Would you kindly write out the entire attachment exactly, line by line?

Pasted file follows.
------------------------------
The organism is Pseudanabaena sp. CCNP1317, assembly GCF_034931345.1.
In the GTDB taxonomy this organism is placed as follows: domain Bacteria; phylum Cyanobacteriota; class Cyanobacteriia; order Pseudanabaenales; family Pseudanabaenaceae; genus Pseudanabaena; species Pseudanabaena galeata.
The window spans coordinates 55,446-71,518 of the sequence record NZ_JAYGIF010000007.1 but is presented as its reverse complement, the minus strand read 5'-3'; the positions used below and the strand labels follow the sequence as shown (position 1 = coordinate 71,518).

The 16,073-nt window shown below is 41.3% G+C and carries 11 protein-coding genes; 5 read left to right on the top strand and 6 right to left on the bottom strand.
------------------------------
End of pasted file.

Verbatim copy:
The organism is Pseudanabaena sp. CCNP1317, assembly GCF_034931345.1.
In the GTDB taxonomy this organism is placed as follows: domain Bacteria; phylum Cyanobacteriota; class Cyanobacteriia; order Pseudanabaenales; family Pseudanabaenaceae; genus Pseudanabaena; species Pseudanabaena galeata.
The window spans coordinates 55,446-71,518 of the sequence record NZ_JAYGIF010000007.1 but is presented as its reverse complement, the minus strand read 5'-3'; the positions used below and the strand labels follow the sequence as shown (position 1 = coordinate 71,518).

The 16,073-nt window shown below is 41.3% G+C and carries 11 protein-coding genes; 5 read left to right on the top strand and 6 right to left on the bottom strand.